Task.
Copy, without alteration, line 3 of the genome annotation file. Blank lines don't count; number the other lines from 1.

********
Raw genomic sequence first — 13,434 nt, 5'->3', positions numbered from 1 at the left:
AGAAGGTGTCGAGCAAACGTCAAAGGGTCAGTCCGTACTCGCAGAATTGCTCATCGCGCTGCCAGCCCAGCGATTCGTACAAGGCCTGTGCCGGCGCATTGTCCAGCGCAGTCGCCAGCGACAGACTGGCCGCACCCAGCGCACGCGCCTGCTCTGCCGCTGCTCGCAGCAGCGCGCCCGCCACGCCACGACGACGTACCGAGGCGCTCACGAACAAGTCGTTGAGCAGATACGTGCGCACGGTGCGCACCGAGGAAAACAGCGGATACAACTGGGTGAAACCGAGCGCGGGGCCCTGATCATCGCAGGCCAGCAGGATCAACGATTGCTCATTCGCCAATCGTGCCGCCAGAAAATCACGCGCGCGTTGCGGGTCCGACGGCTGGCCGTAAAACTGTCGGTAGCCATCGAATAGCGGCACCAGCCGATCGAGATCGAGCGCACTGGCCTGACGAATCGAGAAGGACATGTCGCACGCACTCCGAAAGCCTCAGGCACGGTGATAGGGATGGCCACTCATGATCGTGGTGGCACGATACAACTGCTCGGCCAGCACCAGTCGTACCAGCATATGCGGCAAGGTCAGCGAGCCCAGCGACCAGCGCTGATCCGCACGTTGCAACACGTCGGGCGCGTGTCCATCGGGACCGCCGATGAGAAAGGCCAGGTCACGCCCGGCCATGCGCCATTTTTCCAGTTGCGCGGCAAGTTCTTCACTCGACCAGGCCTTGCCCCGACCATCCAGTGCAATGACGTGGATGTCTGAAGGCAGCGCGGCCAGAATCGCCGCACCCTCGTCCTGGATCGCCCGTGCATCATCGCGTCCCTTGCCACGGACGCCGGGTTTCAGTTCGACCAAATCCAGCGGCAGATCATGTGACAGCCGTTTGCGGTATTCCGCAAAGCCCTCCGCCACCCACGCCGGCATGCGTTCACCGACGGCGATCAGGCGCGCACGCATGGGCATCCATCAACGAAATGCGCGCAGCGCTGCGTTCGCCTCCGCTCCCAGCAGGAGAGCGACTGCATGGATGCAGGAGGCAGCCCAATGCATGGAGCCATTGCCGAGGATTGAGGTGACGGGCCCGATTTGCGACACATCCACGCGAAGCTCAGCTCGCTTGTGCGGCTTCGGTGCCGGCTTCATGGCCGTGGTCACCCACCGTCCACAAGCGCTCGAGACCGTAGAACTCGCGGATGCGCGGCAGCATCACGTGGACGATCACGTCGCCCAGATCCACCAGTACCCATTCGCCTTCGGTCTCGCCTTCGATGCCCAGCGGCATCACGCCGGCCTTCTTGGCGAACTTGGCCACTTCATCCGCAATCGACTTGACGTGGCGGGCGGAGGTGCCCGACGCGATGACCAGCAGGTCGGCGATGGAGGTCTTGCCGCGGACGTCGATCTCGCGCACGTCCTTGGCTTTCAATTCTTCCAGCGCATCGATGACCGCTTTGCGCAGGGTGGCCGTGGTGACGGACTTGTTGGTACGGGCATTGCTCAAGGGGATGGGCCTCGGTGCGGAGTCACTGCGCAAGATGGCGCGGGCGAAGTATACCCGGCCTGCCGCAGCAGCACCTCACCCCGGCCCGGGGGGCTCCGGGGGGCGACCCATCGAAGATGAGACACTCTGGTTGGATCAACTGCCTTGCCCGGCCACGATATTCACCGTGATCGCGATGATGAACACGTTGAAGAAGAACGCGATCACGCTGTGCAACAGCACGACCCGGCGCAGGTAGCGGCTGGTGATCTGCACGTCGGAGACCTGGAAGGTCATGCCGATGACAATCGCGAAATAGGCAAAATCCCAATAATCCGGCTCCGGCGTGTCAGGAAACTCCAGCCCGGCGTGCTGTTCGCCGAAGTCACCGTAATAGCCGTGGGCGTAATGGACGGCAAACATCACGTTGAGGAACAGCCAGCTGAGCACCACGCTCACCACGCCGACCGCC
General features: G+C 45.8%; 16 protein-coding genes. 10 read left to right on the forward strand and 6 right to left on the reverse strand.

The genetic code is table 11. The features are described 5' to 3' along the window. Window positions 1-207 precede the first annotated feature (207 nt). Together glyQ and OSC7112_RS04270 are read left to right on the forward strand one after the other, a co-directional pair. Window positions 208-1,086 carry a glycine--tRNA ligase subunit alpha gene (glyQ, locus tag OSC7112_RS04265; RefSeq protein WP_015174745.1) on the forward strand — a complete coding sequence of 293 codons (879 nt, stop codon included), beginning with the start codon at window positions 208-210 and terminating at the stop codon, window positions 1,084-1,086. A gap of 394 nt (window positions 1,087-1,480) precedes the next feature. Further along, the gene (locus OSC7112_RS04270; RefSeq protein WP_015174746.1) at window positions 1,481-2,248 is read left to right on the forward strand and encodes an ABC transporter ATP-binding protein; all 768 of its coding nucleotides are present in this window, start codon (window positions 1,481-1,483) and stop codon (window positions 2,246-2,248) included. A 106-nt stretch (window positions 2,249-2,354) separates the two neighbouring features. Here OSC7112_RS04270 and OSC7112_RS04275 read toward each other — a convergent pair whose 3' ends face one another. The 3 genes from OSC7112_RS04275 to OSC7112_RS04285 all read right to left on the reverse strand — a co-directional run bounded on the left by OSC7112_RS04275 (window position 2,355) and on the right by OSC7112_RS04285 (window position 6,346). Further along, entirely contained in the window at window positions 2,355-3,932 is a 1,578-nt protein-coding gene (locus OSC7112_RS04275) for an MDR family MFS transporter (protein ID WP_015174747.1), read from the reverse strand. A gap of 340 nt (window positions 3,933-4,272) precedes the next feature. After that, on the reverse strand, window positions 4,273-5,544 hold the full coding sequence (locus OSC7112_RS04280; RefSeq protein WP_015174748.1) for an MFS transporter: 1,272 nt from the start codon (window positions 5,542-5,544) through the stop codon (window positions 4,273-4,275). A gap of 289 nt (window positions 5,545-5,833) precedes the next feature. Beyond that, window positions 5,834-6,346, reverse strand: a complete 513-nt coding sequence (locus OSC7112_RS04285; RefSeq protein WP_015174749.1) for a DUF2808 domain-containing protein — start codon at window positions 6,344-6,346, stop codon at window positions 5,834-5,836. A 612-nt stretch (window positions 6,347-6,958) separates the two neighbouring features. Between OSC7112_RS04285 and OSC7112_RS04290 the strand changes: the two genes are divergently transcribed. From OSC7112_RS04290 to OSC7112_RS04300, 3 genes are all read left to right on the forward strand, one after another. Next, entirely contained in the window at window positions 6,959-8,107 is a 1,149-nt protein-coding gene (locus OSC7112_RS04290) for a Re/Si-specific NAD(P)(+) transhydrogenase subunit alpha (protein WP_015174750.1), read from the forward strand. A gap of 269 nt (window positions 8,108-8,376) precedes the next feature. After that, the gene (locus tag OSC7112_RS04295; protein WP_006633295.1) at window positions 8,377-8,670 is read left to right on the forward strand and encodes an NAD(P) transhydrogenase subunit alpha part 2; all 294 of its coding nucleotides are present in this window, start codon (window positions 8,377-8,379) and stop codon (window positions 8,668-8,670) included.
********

General features: G+C 45.8%; 16 protein-coding genes. 10 read left to right on the forward strand and 6 right to left on the reverse strand.